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'Try, then buy' is part of a shopping trend

Amazon as well as some other online shopping sites are offering the facility

Claire Coghlan | NYT 

shopping, clothes
Shopping portal subscribers are charged only for items they keep. Photo: Shutterstock

When I was a child, I would watch my grandmother try on dresses and coats she had brought home on “appro” (or approbation) from Mrs Downey’s boutique in Dungarvan, Ireland: deciding, at her leisure, what to buy and what to return. Who knew that, decades later, “appro,” aka “try on”, would become the way to shop?

And not just at Amazon, which recently announced such a service for its Prime members, who are not charged while they mull up to 15 items for a week.

In December, Debora LaBudde started Memo, which lets online shoppers try fine jewellery by established and emerging designers for a three-day period. “The practice of allowing a client to take merchandise home prior to making a purchase has long been a tradition in the jewellery industry, but it’s most often reserved for VIP clientele,” LaBudde said. But she said she believed “every client should enjoy the same luxury experience”. Prices range from $350 to $15,000, and insured return shipping is included with delivery.

Colleen McKinnie helped found Lyon & Post (tagline: “Say farewell to fitting rooms”), which sells casual clothing, including active wear and swimwear. “There’s no checkout process,” McKinnie said. Members add items to Netflix-style queues by clicking “Try It On”. Within a day, the top four items are shipped. After a week, members can return whatever they don’t want in a prepaid return bag, at which point they are charged only for what they keep. “Our average retail price is $140, with the overall range sitting between $50 and $500,” said McKinnie, who plans to add accessories, shoes and handbags to the stock.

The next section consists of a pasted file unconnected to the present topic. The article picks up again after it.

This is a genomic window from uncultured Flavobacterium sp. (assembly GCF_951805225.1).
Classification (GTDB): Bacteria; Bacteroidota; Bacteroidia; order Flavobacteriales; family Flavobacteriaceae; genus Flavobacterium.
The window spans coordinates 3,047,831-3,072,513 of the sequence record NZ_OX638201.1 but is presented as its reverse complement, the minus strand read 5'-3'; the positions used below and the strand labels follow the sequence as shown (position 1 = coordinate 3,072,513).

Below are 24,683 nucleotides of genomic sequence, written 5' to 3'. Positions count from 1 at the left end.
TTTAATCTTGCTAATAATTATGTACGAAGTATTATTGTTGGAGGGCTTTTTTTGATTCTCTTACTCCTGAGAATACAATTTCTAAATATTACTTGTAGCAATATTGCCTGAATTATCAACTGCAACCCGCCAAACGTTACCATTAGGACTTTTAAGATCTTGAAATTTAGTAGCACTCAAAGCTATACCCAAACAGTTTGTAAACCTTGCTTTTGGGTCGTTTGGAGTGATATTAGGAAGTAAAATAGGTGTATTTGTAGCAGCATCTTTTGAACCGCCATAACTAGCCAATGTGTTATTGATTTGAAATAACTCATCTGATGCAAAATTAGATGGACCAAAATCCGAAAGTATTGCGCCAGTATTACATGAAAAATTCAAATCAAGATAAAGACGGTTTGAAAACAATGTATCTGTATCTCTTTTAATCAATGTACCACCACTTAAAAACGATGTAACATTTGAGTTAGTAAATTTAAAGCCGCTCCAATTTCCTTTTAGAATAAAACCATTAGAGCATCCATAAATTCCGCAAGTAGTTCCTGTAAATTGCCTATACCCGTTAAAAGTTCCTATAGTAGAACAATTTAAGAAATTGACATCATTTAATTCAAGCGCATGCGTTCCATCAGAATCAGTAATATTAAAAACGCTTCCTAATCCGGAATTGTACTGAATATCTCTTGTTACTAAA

After filling out a style profile at Bungalow Clothing, which Rob Wright founded in 2013, customers are paired with stylists. “From there, they interact via text, phone or email,” said Wright, whose partners include the musician John Legend. After previewing items in a “Dressing Room” and making any desired adjustments, shoppers get six to 15 items shipped to them for a five-day try-on period.

“Our core demographic is a 35- to 45-year-old mom, of which 80 per cent work,” said Wright, adding that his average customer spends about $400 in one go. “They’ve got money; they just don’t have time.”

For men who are short on time, there’s Bombfell, a men’s casual wear subscription service that began shipping to subscribers in 2011. “When I look at retail, before the internet, I see two buckets,” said Bernie Yoo, a founder. “One was a self-service customer: They’re confident, they know what looks good on and they can do it all on their own. The second is the full-service customer: They’re the ones who would go to personal shoppers or actively seek out help from sales associates.”

In an online age, Bombfell is targeted at the latter. “We’re focused on using technology to make the personal styling process much more efficient so we can deliver it at scale,” Yoo said. Private-label stock was added to the site last year. Clients choose how often they receive shipments and how many things they receive (the average price is $85), and they have seven days to decide on which items to keep.


© 2017 New York Times Service

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